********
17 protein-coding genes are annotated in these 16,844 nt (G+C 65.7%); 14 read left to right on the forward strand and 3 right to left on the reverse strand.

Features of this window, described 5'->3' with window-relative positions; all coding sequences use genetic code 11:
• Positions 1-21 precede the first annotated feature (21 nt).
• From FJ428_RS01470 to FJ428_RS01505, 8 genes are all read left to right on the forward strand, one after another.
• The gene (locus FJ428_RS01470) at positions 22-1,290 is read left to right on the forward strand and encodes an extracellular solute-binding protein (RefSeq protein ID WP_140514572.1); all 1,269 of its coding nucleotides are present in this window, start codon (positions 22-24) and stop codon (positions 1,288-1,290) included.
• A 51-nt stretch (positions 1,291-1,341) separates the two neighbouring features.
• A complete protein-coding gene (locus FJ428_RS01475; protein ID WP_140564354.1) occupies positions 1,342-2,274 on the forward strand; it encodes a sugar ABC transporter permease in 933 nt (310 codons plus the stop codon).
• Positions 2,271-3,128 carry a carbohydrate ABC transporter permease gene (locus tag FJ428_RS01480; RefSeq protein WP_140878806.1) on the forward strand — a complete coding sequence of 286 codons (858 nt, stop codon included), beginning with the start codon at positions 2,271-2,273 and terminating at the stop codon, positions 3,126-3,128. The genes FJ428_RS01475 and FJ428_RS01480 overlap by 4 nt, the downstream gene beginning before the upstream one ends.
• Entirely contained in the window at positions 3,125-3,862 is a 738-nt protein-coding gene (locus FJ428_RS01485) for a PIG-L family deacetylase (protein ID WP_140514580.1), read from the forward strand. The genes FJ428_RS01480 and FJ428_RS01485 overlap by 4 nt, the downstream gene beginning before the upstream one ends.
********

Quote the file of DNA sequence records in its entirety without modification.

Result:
17 protein-coding genes are annotated in these 16,844 nt (G+C 65.7%); 14 read left to right on the forward strand and 3 right to left on the reverse strand.

Features of this window, described 5'->3' with window-relative positions; all coding sequences use genetic code 11:
• Positions 1-21 precede the first annotated feature (21 nt).
• From FJ428_RS01470 to FJ428_RS01505, 8 genes are all read left to right on the forward strand, one after another.
• The gene (locus FJ428_RS01470) at positions 22-1,290 is read left to right on the forward strand and encodes an extracellular solute-binding protein (RefSeq protein ID WP_140514572.1); all 1,269 of its coding nucleotides are present in this window, start codon (positions 22-24) and stop codon (positions 1,288-1,290) included.
• A 51-nt stretch (positions 1,291-1,341) separates the two neighbouring features.
• A complete protein-coding gene (locus FJ428_RS01475; protein ID WP_140564354.1) occupies positions 1,342-2,274 on the forward strand; it encodes a sugar ABC transporter permease in 933 nt (310 codons plus the stop codon).
• Positions 2,271-3,128 carry a carbohydrate ABC transporter permease gene (locus tag FJ428_RS01480; RefSeq protein WP_140878806.1) on the forward strand — a complete coding sequence of 286 codons (858 nt, stop codon included), beginning with the start codon at positions 2,271-2,273 and terminating at the stop codon, positions 3,126-3,128. The genes FJ428_RS01475 and FJ428_RS01480 overlap by 4 nt, the downstream gene beginning before the upstream one ends.
• Entirely contained in the window at positions 3,125-3,862 is a 738-nt protein-coding gene (locus FJ428_RS01485) for a PIG-L family deacetylase (protein ID WP_140514580.1), read from the forward strand. The genes FJ428_RS01480 and FJ428_RS01485 overlap by 4 nt, the downstream gene beginning before the upstream one ends.